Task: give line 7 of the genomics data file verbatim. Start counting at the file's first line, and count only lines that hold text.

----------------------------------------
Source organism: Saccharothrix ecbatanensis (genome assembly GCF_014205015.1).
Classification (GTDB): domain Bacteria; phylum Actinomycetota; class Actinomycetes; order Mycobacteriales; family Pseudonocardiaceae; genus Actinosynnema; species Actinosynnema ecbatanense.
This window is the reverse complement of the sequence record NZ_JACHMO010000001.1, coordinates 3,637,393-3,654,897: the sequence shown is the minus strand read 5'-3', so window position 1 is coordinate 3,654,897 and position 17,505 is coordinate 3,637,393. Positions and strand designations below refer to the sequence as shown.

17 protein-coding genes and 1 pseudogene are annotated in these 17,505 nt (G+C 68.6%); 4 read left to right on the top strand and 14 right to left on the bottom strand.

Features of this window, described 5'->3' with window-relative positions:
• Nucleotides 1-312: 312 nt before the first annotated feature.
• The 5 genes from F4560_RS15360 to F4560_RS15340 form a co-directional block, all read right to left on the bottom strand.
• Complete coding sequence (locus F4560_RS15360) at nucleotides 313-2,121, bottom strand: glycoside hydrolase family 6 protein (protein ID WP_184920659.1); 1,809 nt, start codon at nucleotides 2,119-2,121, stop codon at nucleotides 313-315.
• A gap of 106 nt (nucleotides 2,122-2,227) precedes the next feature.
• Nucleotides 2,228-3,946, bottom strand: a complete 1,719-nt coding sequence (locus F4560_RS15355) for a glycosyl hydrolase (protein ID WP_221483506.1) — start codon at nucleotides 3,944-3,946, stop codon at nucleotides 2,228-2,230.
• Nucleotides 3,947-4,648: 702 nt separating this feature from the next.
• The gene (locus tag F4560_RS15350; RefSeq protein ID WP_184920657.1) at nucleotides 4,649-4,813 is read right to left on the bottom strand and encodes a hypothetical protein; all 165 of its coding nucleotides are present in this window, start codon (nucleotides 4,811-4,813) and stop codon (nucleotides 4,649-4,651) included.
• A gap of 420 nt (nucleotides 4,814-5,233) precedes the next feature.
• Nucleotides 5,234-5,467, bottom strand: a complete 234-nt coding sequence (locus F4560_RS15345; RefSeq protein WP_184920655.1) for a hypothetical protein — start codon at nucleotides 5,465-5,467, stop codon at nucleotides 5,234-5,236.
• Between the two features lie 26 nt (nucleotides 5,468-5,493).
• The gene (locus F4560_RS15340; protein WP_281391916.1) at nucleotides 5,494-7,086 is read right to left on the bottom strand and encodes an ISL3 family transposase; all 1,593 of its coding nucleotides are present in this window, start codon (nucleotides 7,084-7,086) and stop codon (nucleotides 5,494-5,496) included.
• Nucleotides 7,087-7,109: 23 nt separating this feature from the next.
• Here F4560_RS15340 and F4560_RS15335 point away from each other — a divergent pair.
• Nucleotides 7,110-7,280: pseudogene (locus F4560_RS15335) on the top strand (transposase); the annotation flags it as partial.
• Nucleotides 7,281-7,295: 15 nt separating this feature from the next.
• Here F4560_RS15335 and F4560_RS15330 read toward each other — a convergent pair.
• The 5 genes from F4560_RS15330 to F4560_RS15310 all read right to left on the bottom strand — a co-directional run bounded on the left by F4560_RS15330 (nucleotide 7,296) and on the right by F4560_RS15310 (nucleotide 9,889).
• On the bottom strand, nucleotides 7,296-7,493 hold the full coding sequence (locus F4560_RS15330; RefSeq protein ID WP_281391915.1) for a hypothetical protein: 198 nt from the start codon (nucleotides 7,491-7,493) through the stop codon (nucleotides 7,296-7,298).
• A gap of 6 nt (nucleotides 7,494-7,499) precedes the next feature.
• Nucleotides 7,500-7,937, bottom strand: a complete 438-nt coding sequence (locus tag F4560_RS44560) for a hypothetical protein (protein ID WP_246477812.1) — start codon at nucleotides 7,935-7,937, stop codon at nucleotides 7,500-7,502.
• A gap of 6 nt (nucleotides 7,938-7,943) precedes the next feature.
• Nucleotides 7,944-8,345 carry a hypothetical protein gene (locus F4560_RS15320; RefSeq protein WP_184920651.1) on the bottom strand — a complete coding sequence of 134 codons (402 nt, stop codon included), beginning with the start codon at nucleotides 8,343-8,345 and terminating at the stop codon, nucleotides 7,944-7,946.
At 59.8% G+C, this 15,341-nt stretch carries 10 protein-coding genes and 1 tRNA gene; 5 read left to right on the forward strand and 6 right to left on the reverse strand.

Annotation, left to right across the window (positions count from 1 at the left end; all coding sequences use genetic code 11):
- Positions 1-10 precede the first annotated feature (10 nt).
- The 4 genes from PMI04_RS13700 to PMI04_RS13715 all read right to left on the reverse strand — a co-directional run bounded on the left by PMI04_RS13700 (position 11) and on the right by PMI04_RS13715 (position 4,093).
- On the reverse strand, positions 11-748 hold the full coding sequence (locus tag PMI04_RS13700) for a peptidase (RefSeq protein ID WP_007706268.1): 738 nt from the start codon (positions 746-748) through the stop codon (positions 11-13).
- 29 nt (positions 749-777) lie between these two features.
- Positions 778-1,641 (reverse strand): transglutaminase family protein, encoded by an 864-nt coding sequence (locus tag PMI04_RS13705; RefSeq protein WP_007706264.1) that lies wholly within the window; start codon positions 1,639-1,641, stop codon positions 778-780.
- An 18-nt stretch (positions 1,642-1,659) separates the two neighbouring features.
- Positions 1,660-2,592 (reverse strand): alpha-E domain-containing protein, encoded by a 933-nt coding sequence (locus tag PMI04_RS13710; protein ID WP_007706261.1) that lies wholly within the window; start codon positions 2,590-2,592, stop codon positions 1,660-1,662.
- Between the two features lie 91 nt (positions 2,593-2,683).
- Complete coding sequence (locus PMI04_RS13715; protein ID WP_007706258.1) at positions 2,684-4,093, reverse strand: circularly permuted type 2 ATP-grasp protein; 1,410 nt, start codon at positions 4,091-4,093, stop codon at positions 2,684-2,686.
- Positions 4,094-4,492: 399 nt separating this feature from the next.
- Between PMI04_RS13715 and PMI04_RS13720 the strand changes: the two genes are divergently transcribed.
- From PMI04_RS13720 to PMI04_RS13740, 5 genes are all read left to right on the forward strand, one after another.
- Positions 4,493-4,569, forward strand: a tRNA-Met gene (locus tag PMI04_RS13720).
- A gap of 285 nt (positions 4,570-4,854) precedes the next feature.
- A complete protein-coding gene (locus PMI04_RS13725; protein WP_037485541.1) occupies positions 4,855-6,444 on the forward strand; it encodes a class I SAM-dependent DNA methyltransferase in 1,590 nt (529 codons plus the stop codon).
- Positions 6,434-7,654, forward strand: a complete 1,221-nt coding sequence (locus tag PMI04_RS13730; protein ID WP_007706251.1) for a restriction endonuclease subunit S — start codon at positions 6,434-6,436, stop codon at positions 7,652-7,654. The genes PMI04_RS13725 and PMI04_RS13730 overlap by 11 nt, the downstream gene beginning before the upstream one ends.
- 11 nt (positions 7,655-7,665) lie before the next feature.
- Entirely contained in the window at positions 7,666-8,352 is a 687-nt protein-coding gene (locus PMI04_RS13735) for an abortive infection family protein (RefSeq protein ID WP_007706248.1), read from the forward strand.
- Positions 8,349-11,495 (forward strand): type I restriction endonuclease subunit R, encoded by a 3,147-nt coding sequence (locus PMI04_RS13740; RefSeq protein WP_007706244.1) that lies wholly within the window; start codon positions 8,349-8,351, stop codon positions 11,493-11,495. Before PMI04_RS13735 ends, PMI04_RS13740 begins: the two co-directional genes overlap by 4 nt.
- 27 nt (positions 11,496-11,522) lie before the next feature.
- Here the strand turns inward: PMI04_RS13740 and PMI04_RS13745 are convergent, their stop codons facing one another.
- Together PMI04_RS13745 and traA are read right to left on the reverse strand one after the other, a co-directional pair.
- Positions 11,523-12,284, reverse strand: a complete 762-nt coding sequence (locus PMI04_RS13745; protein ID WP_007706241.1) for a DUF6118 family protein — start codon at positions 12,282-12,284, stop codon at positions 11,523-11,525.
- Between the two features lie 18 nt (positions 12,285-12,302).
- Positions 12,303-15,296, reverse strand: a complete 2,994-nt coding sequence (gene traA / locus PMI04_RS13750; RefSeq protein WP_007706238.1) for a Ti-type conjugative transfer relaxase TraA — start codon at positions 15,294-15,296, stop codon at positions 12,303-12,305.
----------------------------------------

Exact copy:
• The 5 genes from F4560_RS15360 to F4560_RS15340 form a co-directional block, all read right to left on the bottom strand.